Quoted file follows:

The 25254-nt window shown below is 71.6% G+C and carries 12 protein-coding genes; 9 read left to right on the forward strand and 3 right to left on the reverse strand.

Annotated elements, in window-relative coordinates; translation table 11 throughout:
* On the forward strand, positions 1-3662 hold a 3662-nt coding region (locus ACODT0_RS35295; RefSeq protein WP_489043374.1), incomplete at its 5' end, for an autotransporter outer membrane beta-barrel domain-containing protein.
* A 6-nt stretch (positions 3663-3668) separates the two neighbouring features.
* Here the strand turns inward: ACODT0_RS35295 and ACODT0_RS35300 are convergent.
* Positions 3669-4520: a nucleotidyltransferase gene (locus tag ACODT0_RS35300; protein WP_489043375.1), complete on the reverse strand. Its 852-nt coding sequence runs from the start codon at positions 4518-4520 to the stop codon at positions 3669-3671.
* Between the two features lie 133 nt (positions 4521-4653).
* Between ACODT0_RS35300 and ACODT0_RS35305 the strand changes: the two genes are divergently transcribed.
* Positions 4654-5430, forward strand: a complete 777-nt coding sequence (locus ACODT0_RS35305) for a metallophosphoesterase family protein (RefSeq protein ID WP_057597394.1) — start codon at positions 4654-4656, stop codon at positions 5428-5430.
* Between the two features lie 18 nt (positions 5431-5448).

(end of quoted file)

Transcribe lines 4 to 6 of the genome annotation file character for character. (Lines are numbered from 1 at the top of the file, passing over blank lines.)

* A 6-nt stretch (positions 3663-3668) separates the two neighbouring features.
* Here the strand turns inward: ACODT0_RS35295 and ACODT0_RS35300 are convergent.
* Positions 3669-4520: a nucleotidyltransferase gene (locus tag ACODT0_RS35300; protein WP_489043375.1), complete on the reverse strand. Its 852-nt coding sequence runs from the start codon at positions 4518-4520 to the stop codon at positions 3669-3671.